Updated: Jan 31, 2022
You know the joke that goes "If someone does Crossfit and is vegan, which do they tell you first?", well how funny is that if it goes "If someone does Crossfit and is incontinent, which do they tell you first?". It kind of looses its appeal, doesn't it? Now, lets not get off on the wrong foot. I am not against Crossfit (I value my life) and like any other health professional I encourage physical activity and completely
understand the wide range of benefits it offers the mind, body and soul.
We can't however ignore the fact that Stress Urinary Incontinence (SUI) and Athletic Incontinence (AI) is very prevalent in the Crossfit community among women.
In a study by W. Elks et al in 2020, where they compared the incidence of SUI between women who do Crossfit vs non-Crossfit classes using an online survey it was found that "more than 80% of CrossFit participants reported UI and half of these reported moderate-severe UI, as compared with women who participate in non-CrossFit classes, less than half of whom reported UI with a small minority reporting moderate-severe UI."
L. Wikander et al conducted a survey among Crossfit competitors in 2020 and found that 41.8% of the women suffered UI and 17.7% suffered AI. Of that 17.7% , 9.7% of women were continent before starting Crossfit and remain continent during everyday activities but now experience urinary incontinence during exercise.
Before you burn your Crossfit membership card and run to your nearest yoga class, lets examine this a bit further. Why do so many women that participate in Crossfit suffer from incontinence? Firstly you have to look at the principles of Crossfit. It is a competitive sport that incorporates high impact activities with resistance training and training to fatigue. Unfortunately the this high impact nature and volume of training can lead to pelvic floor muscle fatigue. To put it plainly, the Pelvic Floor becomes overwhelmed by the pressure put on it and can't handle the load anymore.
There is also the issue that the 'core' (including the pelvic floor) muscles become so over trained that they are in a constant state of tone, meaning that a healthy pelvic floor contraction is not possible because the muscle is always tight! The pelvic floor needs to be able to contract fully and relax fully to function properly.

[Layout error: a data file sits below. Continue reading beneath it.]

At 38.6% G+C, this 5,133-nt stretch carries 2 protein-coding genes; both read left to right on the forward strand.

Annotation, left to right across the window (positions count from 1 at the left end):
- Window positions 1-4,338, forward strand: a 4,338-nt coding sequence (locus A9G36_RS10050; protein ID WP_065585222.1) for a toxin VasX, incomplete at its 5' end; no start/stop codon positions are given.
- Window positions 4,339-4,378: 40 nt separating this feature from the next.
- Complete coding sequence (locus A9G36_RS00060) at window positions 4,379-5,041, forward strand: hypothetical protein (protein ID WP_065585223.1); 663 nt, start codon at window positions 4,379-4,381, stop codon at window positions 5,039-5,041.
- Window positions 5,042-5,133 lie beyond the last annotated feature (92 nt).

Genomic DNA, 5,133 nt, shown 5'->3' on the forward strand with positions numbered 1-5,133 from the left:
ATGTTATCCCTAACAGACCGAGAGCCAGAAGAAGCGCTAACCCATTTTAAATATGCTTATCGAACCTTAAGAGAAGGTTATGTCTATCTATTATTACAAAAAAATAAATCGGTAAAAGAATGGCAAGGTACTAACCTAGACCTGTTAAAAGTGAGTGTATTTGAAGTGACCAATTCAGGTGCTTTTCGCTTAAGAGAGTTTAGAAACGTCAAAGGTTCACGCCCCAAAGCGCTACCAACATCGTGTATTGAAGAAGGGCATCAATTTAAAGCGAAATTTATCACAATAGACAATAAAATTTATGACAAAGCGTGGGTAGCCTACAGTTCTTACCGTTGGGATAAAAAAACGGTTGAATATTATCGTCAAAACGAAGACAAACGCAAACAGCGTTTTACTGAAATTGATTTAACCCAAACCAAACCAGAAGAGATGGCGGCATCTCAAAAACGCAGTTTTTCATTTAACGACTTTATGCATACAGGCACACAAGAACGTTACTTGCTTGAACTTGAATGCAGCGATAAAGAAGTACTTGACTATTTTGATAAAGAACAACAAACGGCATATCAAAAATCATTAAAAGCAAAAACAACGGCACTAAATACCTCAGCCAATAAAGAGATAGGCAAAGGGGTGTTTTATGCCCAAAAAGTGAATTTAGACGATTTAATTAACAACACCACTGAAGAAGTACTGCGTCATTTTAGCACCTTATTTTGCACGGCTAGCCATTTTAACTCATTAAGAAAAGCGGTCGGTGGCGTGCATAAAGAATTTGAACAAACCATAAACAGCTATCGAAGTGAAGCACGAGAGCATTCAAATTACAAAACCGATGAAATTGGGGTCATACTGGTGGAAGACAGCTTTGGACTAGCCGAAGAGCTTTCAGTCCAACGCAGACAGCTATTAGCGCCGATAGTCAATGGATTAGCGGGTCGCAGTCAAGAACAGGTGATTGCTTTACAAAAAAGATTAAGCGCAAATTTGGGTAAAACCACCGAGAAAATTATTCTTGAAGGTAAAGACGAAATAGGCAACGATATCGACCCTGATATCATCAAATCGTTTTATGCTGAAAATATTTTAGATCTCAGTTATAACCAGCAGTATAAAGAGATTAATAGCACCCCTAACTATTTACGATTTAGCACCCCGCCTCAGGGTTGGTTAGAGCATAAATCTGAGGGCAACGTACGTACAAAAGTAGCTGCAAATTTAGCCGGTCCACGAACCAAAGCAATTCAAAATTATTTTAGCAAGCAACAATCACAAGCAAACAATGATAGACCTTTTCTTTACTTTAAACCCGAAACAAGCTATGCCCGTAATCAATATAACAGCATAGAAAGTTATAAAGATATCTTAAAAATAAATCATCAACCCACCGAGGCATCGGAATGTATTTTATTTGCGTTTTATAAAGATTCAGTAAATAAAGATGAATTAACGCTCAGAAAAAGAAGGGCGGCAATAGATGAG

With all this said there are some other considerations that need to be made. One of these are that women who participate in Crossfit tend to be slightly older than women who participate in other classes . In the J.Yang et all study in 2019, the mean age of the Crossfit group was 36.9 and the aerobic group was 29 and as we know age is a predictor of UI. Another factor is the regularity and intensity with which they train compared to other exercise classes
It is clear that further research is required to fully understand the mechanism and impact of Crossfit on the pelvic floor and incidence of incontinence among women, but let me give you some positive points to take away. I think that if Crossfit is approached with more consideration it can be part of a healthy lifestyle routine that does not require weekly incontinence pad purchases.
First of all I would suggest those who are thinking about Crossfit choose wisely. Meaning if you have a history of UI, I would suggest choosing a different sport or at least seeing a Pelvic Health specialist before deciding to join.
I would also suggest being mindful of your pelvic floor when participating in Crossfit activities. Learn how and when to contract and relax your pelvic floor and breath properly during exercises to enable them to work with you. Being aware of the pressure you are putting your body under and knowing when enough is enough is very important. Train to your limits.
Lastly I would suggest that you work as hard on your pelvic floor health as you do the rest of your body. Its a balancing act, if you want your pelvic floor to try and handle the pressure you are putting it under, then you have to give it the tools to do so.
To learn more about pelvic floor health and strengthening visit our page on Incontinence or have a look at our Pelvic Floor Master Class© here:
Elks, Whitney BS∗; Jaramillo-Huff, Ashley MD†; Barnes, K. Lauren MD‡; Petersen, Timothy R. PhD†,§; Komesu, Yuko M. MD‡ The Stress Urinary Incontinence in CrossFit (SUCCeSS) Study, Female Pelvic Medicine & Reconstructive Surgery: February 2020 - Volume 26 - Issue 2 - p 101-106
The effect of high impact crossfit exercises on stress urinary incontinence in physically active women. Neurology and Neurodynamics: Feb 2019; volume 38- issue 2 - p 749-756